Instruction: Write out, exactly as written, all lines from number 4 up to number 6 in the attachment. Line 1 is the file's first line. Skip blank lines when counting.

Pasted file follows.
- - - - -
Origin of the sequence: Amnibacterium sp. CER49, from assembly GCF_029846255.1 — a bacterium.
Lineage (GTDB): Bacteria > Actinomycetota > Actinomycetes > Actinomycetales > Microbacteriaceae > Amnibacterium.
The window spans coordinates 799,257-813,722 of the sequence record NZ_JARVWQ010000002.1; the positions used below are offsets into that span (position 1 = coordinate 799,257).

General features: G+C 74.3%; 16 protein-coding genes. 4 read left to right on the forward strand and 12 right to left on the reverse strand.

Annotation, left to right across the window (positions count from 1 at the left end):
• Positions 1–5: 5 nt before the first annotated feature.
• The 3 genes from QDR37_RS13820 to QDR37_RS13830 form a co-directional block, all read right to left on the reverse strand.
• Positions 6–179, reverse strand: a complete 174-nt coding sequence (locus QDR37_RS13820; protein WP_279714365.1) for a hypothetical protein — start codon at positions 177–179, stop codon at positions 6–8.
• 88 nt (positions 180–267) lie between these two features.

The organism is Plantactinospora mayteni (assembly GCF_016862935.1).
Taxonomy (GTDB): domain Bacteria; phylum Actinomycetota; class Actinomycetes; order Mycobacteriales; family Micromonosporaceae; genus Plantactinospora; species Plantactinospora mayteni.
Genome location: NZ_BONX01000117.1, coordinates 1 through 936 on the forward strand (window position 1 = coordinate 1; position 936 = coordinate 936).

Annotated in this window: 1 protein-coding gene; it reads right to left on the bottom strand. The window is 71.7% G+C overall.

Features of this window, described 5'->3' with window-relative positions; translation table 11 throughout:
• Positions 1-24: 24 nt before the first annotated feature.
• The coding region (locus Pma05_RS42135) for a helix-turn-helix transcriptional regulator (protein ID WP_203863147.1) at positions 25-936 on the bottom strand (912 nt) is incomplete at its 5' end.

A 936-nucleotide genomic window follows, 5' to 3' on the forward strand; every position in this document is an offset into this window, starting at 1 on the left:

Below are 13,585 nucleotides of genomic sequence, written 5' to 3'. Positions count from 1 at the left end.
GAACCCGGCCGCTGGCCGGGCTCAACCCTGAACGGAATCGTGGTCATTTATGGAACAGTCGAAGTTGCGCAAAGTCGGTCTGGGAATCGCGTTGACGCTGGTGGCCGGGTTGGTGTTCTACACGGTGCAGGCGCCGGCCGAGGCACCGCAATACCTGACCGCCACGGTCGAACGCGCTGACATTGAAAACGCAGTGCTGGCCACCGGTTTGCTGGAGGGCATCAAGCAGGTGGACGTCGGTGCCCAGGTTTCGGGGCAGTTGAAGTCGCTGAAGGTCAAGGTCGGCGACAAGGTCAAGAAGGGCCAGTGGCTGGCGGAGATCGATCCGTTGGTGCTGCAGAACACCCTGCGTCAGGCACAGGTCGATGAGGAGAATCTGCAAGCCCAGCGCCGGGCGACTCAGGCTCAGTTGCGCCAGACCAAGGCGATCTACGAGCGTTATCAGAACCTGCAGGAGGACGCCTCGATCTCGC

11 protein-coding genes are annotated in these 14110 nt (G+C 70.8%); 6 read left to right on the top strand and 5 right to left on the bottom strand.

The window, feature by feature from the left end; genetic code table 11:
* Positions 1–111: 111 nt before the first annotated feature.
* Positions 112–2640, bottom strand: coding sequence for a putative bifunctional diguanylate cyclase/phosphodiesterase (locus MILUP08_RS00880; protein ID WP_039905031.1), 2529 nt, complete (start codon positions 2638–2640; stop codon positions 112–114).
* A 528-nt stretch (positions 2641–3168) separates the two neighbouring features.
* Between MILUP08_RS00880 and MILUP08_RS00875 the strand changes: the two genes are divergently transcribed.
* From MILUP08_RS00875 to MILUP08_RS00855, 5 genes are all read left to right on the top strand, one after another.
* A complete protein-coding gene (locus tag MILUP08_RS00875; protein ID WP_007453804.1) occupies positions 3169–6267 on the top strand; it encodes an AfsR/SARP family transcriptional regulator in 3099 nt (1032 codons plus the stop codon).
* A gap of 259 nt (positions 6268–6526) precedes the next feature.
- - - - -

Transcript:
General features: G+C 74.3%; 16 protein-coding genes. 4 read left to right on the forward strand and 12 right to left on the reverse strand.

Annotation, left to right across the window (positions count from 1 at the left end):
• Positions 1–5: 5 nt before the first annotated feature.